Copyright: Working group of Professor Ulrich Nowak, University of Konstanz

Film: Computer simulation of diffusive skyrmion motion in a thin magnetic film.

http://www.uni-konstanz.de/broschueren/video/ein_schritt_diffusionmovie.mov

Copyright: Working group of Professor Ulrich Nowak, University of Konstanz

Contact

University of Konstanz
Communications and Marketing
Phone: + 49 7531 88-3603
E-Mail: kum@uni-konstanz.de

University of Konstanz

Related Brain Articles:

Study describes changes to structural brain networks after radiotherapy for brain tumors
Researchers compared the thickness of brain cortex in patients with brain tumors before and after radiation therapy was applied and found significant dose-dependent changes in the structural properties of cortical neural networks, at both the local and global level.
Blue Brain team discovers a multi-dimensional universe in brain networks
Using a sophisticated type of mathematics in a way that it has never been used before in neuroscience, a team from the Blue Brain Project has uncovered a universe of multi-dimensional geometrical structures and spaces within the networks of the brain.
New brain mapping tool produces higher resolution data during brain surgery
Researchers have developed a new device to map the brain during surgery and distinguish between healthy and diseased tissues.
Newborn baby brain scans will help scientists track brain development
Scientists have today published ground-breaking scans of newborn babies' brains which researchers from all over the world can download and use to study how the human brain develops.
New test may quickly identify mild traumatic brain injury with underlying brain damage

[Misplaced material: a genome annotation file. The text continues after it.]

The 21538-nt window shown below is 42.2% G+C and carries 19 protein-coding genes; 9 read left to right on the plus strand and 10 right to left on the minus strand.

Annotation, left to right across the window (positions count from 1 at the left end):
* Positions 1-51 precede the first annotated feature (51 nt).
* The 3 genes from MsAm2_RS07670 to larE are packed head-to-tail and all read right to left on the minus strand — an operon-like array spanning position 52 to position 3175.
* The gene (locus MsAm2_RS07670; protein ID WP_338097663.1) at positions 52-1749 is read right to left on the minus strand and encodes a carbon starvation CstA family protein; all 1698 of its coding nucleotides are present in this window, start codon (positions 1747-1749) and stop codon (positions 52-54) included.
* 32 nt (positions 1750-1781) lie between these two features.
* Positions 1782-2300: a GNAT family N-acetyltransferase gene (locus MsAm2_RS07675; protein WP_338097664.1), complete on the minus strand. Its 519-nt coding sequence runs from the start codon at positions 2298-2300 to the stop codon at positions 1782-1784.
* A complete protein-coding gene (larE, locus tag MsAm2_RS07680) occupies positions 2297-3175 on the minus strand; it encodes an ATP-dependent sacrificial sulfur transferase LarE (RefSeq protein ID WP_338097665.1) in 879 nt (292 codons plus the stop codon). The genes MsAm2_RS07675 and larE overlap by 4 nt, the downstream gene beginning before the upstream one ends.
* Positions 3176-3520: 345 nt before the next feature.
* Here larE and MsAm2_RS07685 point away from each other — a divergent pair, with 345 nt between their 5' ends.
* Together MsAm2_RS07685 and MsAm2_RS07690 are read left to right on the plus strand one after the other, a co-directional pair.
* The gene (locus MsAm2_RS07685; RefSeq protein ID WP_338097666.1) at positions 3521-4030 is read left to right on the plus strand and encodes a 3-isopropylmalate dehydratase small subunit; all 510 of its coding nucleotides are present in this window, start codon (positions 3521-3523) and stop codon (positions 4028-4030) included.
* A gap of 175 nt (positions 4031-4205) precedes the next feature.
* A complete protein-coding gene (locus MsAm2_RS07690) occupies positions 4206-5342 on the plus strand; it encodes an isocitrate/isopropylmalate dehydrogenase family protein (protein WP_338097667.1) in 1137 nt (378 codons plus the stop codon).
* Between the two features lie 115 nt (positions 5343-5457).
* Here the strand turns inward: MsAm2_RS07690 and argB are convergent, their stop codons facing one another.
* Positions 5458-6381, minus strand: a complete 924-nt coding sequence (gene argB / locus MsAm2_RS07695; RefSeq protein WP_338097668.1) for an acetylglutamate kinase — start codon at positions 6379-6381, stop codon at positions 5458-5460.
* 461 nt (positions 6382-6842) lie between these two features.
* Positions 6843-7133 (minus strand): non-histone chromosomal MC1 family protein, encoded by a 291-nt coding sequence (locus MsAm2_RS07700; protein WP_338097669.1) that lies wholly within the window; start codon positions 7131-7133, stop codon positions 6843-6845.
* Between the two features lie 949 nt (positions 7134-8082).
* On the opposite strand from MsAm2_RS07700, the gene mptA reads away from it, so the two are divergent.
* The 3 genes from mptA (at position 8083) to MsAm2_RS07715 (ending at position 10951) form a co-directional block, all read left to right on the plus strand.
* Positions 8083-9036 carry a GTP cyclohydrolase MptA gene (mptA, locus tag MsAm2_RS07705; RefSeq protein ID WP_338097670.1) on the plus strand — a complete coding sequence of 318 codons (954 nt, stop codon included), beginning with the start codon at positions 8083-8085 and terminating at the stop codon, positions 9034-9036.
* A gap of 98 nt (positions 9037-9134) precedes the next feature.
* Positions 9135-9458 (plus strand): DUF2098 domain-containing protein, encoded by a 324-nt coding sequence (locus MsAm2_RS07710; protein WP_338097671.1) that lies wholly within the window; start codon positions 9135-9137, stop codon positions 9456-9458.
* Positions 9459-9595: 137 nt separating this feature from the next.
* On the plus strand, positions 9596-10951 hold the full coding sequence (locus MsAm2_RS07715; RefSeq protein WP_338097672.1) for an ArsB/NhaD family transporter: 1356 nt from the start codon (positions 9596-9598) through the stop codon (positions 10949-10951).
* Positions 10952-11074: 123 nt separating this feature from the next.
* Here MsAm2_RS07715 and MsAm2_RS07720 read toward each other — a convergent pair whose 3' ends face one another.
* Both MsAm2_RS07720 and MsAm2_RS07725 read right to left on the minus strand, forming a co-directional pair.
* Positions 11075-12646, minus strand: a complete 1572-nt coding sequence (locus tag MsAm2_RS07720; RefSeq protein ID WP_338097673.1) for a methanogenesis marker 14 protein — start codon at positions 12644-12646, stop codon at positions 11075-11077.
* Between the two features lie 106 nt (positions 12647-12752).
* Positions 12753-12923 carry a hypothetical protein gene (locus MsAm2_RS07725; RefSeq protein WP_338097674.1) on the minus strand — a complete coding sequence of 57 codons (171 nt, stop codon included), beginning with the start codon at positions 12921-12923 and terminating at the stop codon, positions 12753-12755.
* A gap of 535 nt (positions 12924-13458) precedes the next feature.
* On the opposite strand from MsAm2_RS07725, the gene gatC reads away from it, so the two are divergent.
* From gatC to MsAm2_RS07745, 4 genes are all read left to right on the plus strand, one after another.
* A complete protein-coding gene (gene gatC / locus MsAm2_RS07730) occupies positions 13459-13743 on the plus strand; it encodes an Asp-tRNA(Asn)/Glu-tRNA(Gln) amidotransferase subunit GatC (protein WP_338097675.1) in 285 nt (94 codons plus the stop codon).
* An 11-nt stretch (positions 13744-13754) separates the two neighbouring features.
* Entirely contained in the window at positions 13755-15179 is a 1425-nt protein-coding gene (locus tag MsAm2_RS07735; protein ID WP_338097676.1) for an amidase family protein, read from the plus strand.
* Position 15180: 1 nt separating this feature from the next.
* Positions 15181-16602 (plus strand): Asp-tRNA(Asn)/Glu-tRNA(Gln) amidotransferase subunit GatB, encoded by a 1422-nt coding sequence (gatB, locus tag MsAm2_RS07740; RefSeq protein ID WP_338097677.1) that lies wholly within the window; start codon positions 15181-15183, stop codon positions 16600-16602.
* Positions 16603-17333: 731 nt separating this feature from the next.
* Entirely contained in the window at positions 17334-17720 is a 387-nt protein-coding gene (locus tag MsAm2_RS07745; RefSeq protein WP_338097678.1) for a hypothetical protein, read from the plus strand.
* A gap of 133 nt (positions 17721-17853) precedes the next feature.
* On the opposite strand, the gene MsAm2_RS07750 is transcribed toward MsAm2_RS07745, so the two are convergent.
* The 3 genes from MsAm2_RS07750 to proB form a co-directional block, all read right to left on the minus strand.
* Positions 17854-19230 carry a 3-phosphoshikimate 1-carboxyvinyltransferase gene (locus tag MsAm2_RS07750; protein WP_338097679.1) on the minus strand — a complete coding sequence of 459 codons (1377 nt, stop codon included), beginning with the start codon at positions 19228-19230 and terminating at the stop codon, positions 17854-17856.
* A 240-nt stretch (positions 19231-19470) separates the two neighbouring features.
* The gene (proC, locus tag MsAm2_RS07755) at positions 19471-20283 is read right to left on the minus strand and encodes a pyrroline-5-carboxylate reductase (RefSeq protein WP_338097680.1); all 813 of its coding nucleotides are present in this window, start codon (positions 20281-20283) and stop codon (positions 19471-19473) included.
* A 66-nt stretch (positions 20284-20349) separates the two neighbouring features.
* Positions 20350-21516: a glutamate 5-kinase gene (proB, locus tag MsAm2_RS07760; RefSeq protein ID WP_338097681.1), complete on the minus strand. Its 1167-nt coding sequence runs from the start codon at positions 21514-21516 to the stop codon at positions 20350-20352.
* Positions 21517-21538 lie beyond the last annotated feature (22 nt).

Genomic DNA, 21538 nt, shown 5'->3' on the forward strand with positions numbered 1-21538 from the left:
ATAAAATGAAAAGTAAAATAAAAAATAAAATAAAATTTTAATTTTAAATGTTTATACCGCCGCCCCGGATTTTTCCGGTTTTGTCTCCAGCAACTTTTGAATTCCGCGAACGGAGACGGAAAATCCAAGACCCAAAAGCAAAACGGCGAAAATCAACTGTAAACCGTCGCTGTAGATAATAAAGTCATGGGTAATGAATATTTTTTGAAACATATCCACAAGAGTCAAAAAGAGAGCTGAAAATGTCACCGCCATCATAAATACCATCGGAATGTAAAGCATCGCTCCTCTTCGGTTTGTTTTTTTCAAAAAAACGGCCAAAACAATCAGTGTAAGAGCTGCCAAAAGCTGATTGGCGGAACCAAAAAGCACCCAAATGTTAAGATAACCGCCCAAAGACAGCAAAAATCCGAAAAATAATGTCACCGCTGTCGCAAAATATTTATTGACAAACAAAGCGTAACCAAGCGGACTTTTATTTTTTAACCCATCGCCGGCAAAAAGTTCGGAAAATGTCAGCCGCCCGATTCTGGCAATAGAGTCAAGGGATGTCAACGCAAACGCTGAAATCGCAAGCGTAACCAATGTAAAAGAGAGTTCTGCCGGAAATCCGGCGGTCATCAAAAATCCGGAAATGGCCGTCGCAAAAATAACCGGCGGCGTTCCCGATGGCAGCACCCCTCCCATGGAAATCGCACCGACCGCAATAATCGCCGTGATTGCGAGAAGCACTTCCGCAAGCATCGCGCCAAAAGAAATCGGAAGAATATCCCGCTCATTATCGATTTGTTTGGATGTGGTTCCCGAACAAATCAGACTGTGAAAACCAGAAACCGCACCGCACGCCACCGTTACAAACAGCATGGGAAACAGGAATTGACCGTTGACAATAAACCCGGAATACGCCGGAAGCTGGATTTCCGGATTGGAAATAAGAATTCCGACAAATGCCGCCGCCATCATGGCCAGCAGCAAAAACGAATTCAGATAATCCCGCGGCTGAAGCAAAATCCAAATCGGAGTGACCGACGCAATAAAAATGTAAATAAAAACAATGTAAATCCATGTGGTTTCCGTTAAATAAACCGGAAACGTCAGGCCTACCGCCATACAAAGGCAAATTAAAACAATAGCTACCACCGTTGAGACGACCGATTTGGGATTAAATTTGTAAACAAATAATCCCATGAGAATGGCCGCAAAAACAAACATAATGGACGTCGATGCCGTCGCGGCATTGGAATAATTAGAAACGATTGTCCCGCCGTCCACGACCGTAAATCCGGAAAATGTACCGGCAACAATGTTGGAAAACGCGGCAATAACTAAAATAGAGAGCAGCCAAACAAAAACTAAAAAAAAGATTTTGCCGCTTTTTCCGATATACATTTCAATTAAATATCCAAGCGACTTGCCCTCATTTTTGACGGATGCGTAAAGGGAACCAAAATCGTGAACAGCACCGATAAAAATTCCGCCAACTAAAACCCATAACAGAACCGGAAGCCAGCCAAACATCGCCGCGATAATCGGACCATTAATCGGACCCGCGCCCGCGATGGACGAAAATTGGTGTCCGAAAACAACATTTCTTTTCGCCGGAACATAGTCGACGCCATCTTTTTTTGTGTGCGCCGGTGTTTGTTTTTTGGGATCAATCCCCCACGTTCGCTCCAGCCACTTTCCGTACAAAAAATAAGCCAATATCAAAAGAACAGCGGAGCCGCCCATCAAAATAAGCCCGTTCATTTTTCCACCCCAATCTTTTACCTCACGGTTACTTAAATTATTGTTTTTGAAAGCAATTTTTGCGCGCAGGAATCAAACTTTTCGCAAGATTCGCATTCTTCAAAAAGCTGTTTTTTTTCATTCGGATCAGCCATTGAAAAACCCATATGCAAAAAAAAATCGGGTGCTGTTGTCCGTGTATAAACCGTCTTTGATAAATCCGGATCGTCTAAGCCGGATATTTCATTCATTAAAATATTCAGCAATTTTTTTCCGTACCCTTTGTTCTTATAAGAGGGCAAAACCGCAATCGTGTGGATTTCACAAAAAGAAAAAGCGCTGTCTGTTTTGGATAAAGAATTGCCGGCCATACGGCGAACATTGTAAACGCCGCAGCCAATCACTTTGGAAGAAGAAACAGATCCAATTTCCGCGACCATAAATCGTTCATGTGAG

A new test using peripheral vision reaction time could lead to earlier diagnosis and more effective treatment of mild traumatic brain injury, often referred to as a concussion.
This is your brain on God: Spiritual experiences activate brain reward circuits
Religious and spiritual experiences activate the brain reward circuits in much the same way as love, sex, gambling, drugs and music, report researchers at the University of Utah School of Medicine.
Brain scientists at TU Dresden examine brain networks during short-term task learning
'Practice makes perfect' is a common saying. We all have experienced that the initially effortful implementation of novel tasks is becoming rapidly easier and more fluent after only a few repetitions.
Balancing time & space in the brain: New model holds promise for predicting brain dynamics
A team of scientists has extended the balanced network model to provide deep and testable predictions linking brain circuits to brain activity.
New view of brain development: Striking differences between adult and newborn mouse brain
Spikes in neuronal activity in young mice do not spur corresponding boosts in blood flow -- a discovery that stands in stark contrast to the adult mouse brain.
Map of teenage brain provides evidence of link between antisocial behavior and brain development
The brains of teenagers with serious antisocial behavior problems differ significantly in structure to those of their peers, providing the clearest evidence to date that their behavior stems from changes in brain development in early life, according to new research led by the University of Cambridge and the University of Southampton, in collaboration with the University of Rome Tor Vergata in Italy.

Related Brain Reading:

Best Science Podcasts 2019

We have hand picked the best science podcasts for 2019. Sit back and enjoy new science podcasts updated daily from your favorite science news services and scientists.
Now Playing: TED Radio Hour

Jumpstarting Creativity
Our greatest breakthroughs and triumphs have one thing in common: creativity. But how do you ignite it? And how do you rekindle it? This hour, TED speakers explore ideas on jumpstarting creativity. Guests include economist Tim Harford, producer Helen Marriage, artificial intelligence researcher Steve Engels, and behavioral scientist Marily Oppezzo.
Now Playing: Science for the People

#524 The Human Network
What does a network of humans look like and how does it work? How does information spread? How do decisions and opinions spread? What gets distorted as it moves through the network and why? This week we dig into the ins and outs of human networks with Matthew Jackson, Professor of Economics at Stanford University and author of the book "The Human Network: How Your Social Position Determines Your Power, Beliefs, and Behaviours".